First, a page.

A year-and-a-half ago, I wrote a piece for New York magazine called "The Last Closet," in which I chronicled the "gayest sports summer ever," when Charles Barkley showed his support for a potential gay player, Michael Irvin was on the cover of Out magazine supporting his gay brother and baseball teams started making "It Gets Better" videos. The piece talked about the changing attitudes in the world of sports -- particularly in regards to the corporate community, which was starting to consider homophobia bad business -- and how circumstances were conspiring for the first openly gay professional athlete in one of the four major North American sports. It was obvious it was going to happen soon.
The environment seemed so welcoming that you wondered if one could improve one's public standing with such an announcement. Jim Buzinski of OutSports mentioned something fascinating to me in an interview for that story that I hadn't considered. "You know," he said, "whoever comes out first is going to have so much support it's gonna be tough for a team to cut him, even if he stinks." John Amaechi, the former NBA player who came out when his career was over, echoed the sentiment: "I came out three years after finishing a reasonably average career, and everybody freaked out. Imagine if I had been good."
Well, history has borne the story out. When Jason Collins told the world he was gay from the cover of Sports Illustrated earlier this week, he was embraced by just about everyone, from Kobe Bryant to Carmelo Anthony to David Stern to Bill Clinton. There were a couple of religious dissenters (as the story predicted) and a couple of idiotic dissenters, but on the whole, this has been nothing but a positive for Collins.
Which reminded me of one of the initial story's more fanciful conceits. Spinning off Buzinski's idea that it would be difficult for a team to get rid of a player who had such positive publicity after coming out, I posited a wacky, Juwanna Mann-esque comedy in which a straight player had to pretend to be gay to keep his career alive. All sorts of loopy hijinks could ensue. Seems like a perfect role for a Wayans brother, or Craig Robinson, if he lost a bunch of weight.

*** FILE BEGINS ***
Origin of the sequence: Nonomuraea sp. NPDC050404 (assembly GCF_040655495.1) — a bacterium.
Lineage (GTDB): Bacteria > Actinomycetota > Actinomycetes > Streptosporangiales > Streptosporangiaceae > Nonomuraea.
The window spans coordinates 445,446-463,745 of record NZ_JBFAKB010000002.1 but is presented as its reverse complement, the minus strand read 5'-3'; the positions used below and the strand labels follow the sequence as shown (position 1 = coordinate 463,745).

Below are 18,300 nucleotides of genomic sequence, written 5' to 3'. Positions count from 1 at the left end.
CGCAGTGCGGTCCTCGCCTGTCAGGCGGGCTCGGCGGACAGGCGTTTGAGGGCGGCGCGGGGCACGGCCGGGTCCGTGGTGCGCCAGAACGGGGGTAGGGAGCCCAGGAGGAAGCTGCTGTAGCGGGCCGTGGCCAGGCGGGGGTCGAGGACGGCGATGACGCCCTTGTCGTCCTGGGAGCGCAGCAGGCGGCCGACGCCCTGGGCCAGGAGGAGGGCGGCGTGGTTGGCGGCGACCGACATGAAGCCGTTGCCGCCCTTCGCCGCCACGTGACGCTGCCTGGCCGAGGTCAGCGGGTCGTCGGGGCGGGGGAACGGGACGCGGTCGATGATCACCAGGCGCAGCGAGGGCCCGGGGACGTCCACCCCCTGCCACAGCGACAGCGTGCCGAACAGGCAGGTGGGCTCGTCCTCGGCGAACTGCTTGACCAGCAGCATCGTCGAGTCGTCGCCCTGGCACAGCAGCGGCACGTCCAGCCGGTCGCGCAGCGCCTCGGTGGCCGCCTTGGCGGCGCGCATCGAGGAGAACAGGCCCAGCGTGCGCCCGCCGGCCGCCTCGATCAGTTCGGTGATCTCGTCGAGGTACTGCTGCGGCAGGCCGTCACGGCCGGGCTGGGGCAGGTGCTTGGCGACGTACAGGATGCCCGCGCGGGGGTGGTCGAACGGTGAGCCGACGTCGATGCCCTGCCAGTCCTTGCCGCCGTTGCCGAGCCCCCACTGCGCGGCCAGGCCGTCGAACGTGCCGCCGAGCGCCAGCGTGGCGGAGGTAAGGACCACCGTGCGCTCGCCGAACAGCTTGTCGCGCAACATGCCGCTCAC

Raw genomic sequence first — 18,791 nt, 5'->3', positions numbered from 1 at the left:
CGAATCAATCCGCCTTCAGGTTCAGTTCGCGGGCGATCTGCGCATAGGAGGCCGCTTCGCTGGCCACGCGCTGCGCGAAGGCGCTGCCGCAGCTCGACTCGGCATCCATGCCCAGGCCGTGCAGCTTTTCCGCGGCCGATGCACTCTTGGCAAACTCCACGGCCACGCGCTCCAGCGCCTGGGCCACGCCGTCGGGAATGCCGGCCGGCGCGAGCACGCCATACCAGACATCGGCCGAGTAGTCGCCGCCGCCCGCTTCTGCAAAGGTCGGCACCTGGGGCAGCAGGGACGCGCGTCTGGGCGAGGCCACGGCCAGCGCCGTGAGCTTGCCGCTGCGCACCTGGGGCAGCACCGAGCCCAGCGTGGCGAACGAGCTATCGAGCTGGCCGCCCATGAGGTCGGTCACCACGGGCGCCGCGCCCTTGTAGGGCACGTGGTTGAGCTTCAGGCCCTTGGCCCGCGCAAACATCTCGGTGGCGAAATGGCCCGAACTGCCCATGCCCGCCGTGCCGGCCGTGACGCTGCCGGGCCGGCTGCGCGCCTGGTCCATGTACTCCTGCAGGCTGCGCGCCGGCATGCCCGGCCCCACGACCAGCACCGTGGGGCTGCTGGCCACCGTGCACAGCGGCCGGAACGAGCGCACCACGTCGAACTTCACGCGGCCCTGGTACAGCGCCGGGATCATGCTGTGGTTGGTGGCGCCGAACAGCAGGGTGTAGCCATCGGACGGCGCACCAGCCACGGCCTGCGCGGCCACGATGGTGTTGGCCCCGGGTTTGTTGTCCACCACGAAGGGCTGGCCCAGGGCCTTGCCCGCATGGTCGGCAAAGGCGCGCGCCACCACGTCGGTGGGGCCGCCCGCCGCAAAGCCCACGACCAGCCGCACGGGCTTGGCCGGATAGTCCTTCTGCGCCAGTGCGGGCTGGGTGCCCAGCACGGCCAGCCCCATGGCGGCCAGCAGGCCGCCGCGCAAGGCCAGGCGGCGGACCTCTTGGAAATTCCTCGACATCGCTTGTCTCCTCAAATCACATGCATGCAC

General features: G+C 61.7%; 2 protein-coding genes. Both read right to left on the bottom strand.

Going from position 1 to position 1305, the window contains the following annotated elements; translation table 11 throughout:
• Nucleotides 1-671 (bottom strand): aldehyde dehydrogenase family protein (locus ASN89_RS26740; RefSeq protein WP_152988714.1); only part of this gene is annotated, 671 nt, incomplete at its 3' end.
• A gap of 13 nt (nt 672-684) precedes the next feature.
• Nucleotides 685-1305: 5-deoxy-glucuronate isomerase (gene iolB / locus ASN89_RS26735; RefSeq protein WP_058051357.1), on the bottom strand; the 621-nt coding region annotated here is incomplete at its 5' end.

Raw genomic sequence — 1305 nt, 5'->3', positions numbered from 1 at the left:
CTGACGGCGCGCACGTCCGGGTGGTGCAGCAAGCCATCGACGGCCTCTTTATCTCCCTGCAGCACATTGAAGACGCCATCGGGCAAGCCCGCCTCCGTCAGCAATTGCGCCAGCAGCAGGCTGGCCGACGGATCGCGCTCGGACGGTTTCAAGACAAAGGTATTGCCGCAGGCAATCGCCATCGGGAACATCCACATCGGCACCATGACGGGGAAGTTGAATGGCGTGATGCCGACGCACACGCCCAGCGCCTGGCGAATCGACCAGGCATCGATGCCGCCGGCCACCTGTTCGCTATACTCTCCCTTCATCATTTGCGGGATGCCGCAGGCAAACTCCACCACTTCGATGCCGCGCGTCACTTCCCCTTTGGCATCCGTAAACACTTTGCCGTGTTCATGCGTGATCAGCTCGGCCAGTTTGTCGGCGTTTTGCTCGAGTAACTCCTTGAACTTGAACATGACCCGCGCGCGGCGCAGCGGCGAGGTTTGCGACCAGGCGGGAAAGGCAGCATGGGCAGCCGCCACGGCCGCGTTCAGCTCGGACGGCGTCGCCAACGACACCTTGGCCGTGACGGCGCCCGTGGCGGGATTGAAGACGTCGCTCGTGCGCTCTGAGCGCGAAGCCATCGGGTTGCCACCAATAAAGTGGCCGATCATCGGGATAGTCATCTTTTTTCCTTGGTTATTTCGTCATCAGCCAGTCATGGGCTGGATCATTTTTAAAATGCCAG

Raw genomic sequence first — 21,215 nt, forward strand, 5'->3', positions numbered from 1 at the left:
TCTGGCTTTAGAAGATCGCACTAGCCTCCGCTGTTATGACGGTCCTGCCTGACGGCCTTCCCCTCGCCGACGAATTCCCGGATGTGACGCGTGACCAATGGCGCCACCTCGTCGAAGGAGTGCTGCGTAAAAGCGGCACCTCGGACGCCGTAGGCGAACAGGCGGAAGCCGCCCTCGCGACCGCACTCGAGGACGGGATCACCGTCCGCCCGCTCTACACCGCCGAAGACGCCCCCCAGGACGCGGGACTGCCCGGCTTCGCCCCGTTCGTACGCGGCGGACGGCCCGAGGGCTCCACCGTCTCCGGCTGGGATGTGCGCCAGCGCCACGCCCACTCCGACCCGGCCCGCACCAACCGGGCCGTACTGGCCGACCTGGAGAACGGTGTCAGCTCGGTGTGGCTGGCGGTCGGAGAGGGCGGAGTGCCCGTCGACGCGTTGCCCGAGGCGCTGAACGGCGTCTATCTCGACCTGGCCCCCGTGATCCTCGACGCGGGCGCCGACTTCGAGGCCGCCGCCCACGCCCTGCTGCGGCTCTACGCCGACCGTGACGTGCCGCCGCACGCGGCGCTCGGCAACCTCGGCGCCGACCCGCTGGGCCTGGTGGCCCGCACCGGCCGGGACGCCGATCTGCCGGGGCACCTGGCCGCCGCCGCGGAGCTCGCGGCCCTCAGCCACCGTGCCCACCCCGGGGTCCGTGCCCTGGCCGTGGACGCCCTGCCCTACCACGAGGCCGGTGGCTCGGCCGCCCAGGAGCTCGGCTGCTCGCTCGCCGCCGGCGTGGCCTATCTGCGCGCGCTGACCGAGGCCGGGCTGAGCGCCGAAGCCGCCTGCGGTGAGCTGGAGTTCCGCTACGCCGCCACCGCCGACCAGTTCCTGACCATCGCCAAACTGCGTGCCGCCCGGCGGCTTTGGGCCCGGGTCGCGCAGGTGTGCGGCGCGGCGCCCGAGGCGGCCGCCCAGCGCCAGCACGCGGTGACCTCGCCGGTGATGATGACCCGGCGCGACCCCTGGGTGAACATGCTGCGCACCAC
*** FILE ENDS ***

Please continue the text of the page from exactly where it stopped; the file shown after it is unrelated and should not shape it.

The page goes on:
Now, of course Collins' situation is nothing like that whatsoever. (Though if it were, it might have been of some comfort to his ex-fiancee, expertly profiled yesterday by ESPN's Rick Reilly). But I love that it could be. I love that the theory was right, that Collins is a more popular, more beloved, more marketable athlete today than he was Sunday afternoon.
Some skeptics of Collins' announcement have criticized him for merely seeking publicity, for being a mediocre player trying to enhance his profile through a splash announcement, getting on the cover of a national magazine for this when he'd never be able to for his player. To which I say: Fantastic, right? The idea that this has been so good for him, already, is the best signifier of how much progress we have made.
It's also worth remembering that Collins is a lot better player than he's being given credit for. ESPN's Tom Haberstroh wrote a terrific piece yesterday encouraging us to look past Collins' surface stats and look at his actual impact on the court. Collins' teams, Haberstroh writes, are consistently better when he is on the court than when he is not. That's not something you have to tell Dwight Howard, who was famously stifled by Collins during that Orlando-Atlanta playoff series a couple of years ago. For all the talk about Collins' free agency and the speculation about which team will make the leap to sign him, it's tough to see someone not doing it. He's a good investment at the veteran's minimum already, never mind the marketing opportunities.
But those marketing opportunities will be there. At least for a while, anyway, at least until we get tired of him. And that'll be great too.
It's going to be even better when the next gay athlete comes out. You realize that the next person who does it is going to be criticized for being old news? For trying to copycat the reaction to Collins' announcement? We're going to have a male professional athlete from one of the four major North American sports announce that he's gay, and everyone's going to accuse him of being opportunistic, just trying to capitalize on all the positive vibes, of being old news. How awesome is that? A big athlete will come out and we will all yawn. That's gonna be terrific. That's gonna be what this was all about in the first place.
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